Teachers are returning to the classroom and setting the stage for a year of engaging learning. Some of us have used Iditarod for years, and have a plan to integrate the race into the curriculum. Others are new to using the race in the classroom, and are unsure of how to proceed.
Do you start with Iditarod race basics? The Iditarod National Historic Trail and race history? The mechanics of dogsledding? Do you begin in September? Or wait until race time in late February? It is easy to feel overwhelmed, but don’t let it deter you from implementing Iditarod into your instruction. Iditarod catches kids’ attention, sparks interest, and gets students excited about learning. Using the race in your classroom will increase student engagement with academic content. Broadening a child’s perspective with Iditarod will open up a world of possibility for them; the alluring prospect of a grand adventure will inspire kids to engage with their learning. Give it a try!
IditarodEDU has information for beginners here:
Attached is an Iditarod introductory lesson using literature to provide content and context. Before you can teach “with Iditarod” your students need background information about the race. Many of my students have never heard of Iditarod before! I can’t teach a lesson on perseverance using Iditarod until they’ve developed a basic understanding of the race. The non-fiction text If You Were A Kid At The Iditarod by Josh Gregory provides essential background knowledge and is a great way to introduce Iditarod as an overarching theme for your classroom.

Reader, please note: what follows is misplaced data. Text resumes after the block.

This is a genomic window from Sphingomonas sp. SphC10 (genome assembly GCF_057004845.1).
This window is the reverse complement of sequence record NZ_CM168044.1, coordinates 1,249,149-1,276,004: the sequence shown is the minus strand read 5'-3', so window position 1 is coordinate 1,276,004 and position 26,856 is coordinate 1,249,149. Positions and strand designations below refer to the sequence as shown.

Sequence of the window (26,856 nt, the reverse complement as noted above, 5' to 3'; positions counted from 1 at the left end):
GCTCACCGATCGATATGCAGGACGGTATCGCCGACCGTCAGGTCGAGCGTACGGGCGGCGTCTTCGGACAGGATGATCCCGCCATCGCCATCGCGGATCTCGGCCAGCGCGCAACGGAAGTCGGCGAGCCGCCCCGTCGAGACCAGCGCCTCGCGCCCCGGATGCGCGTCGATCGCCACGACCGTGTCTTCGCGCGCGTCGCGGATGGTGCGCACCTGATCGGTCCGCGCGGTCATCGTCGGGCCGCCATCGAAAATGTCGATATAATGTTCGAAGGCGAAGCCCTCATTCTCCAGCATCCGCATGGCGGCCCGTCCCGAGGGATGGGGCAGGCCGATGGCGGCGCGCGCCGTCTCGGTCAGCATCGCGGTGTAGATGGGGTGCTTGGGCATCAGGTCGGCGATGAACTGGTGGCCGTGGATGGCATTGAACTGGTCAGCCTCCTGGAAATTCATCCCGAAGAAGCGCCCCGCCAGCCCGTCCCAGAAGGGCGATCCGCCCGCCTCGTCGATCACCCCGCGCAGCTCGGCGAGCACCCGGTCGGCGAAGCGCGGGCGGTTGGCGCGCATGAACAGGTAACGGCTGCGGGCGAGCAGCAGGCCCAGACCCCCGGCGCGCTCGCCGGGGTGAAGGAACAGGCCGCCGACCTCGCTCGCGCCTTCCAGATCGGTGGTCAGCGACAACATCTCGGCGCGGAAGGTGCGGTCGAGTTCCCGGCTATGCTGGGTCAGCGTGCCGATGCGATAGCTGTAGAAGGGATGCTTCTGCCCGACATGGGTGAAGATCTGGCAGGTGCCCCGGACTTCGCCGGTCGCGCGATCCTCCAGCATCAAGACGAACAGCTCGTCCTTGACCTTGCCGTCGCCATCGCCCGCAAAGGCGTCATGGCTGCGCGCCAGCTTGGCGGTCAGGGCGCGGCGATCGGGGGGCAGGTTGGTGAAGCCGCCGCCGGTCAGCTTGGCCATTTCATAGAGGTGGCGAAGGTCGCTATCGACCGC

Find the complete Lesson Plan Here.
If Iditarod is seamlessly woven into your curriculum, but you’d like to refresh with new lesson ideas, search the lessons posted in IditarodEDU Teach & Learn for exciting plans for all academic content areas. And stay tuned for new lesson plans each month!
Library Learnings: Check out information on IditaREAD to incorporate the race into daily lessons AND boost student reading! During the 2020-2021 school year I did a stint as a classroom teacher, and during independent reading my 2nd graders would ask to “go to Alaska” – which meant putting up on the screen a video of the gorgeous Alaskan landscape accompanied by soothing music while they read their way down the trail!